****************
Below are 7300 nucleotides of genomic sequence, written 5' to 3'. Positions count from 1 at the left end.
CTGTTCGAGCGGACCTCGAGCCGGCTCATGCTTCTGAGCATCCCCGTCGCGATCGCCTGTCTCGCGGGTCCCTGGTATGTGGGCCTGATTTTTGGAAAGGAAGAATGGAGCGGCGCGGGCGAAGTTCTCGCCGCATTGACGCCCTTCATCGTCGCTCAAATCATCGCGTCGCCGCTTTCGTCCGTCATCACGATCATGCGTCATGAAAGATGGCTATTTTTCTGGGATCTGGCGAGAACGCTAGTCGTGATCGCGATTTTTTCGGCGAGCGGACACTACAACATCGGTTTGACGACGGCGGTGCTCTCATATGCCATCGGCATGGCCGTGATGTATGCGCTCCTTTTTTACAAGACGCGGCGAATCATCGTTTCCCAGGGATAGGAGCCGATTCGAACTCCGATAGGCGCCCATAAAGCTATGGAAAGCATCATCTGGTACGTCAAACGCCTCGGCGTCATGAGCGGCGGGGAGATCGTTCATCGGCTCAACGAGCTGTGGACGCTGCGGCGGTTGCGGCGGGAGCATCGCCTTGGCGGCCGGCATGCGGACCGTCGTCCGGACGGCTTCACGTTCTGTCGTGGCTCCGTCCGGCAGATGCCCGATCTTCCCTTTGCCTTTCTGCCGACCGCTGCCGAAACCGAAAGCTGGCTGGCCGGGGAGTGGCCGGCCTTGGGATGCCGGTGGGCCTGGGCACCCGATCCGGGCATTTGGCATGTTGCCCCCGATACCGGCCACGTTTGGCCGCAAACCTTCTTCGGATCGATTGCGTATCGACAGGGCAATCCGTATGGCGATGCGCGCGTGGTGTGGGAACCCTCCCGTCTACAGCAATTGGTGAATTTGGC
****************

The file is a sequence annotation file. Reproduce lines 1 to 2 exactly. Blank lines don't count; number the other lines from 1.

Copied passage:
Below are 7300 nucleotides of genomic sequence, written 5' to 3'. Positions count from 1 at the left end.
CTGTTCGAGCGGACCTCGAGCCGGCTCATGCTTCTGAGCATCCCCGTCGCGATCGCCTGTCTCGCGGGTCCCTGGTATGTGGGCCTGATTTTTGGAAAGGAAGAATGGAGCGGCGCGGGCGAAGTTCTCGCCGCATTGACGCCCTTCATCGTCGCTCAAATCATCGCGTCGCCGCTTTCGTCCGTCATCACGATCATGCGTCATGAAAGATGGCTATTTTTCTGGGATCTGGCGAGAACGCTAGTCGTGATCGCGATTTTTTCGGCGAGCGGACACTACAACATCGGTTTGACGACGGCGGTGCTCTCATATGCCATCGGCATGGCCGTGATGTATGCGCTCCTTTTTTACAAGACGCGGCGAATCATCGTTTCCCAGGGATAGGAGCCGATTCGAACTCCGATAGGCGCCCATAAAGCTATGGAAAGCATCATCTGGTACGTCAAACGCCTCGGCGTCATGAGCGGCGGGGAGATCGTTCATCGGCTCAACGAGCTGTGGACGCTGCGGCGGTTGCGGCGGGAGCATCGCCTTGGCGGCCGGCATGCGGACCGTCGTCCGGACGGCTTCACGTTCTGTCGTGGCTCCGTCCGGCAGATGCCCGATCTTCCCTTTGCCTTTCTGCCGACCGCTGCCGAAACCGAAAGCTGGCTGGCCGGGGAGTGGCCGGCCTTGGGATGCCGGTGGGCCTGGGCACCCGATCCGGGCATTTGGCATGTTGCCCCCGATACCGGCCACGTTTGGCCGCAAACCTTCTTCGGATCGATTGCGTATCGACAGGGCAATCCGTATGGCGATGCGCGCGTGGTGTGGGAACCCTCCCGTCTACAGCAATTGGTGAATTTGGC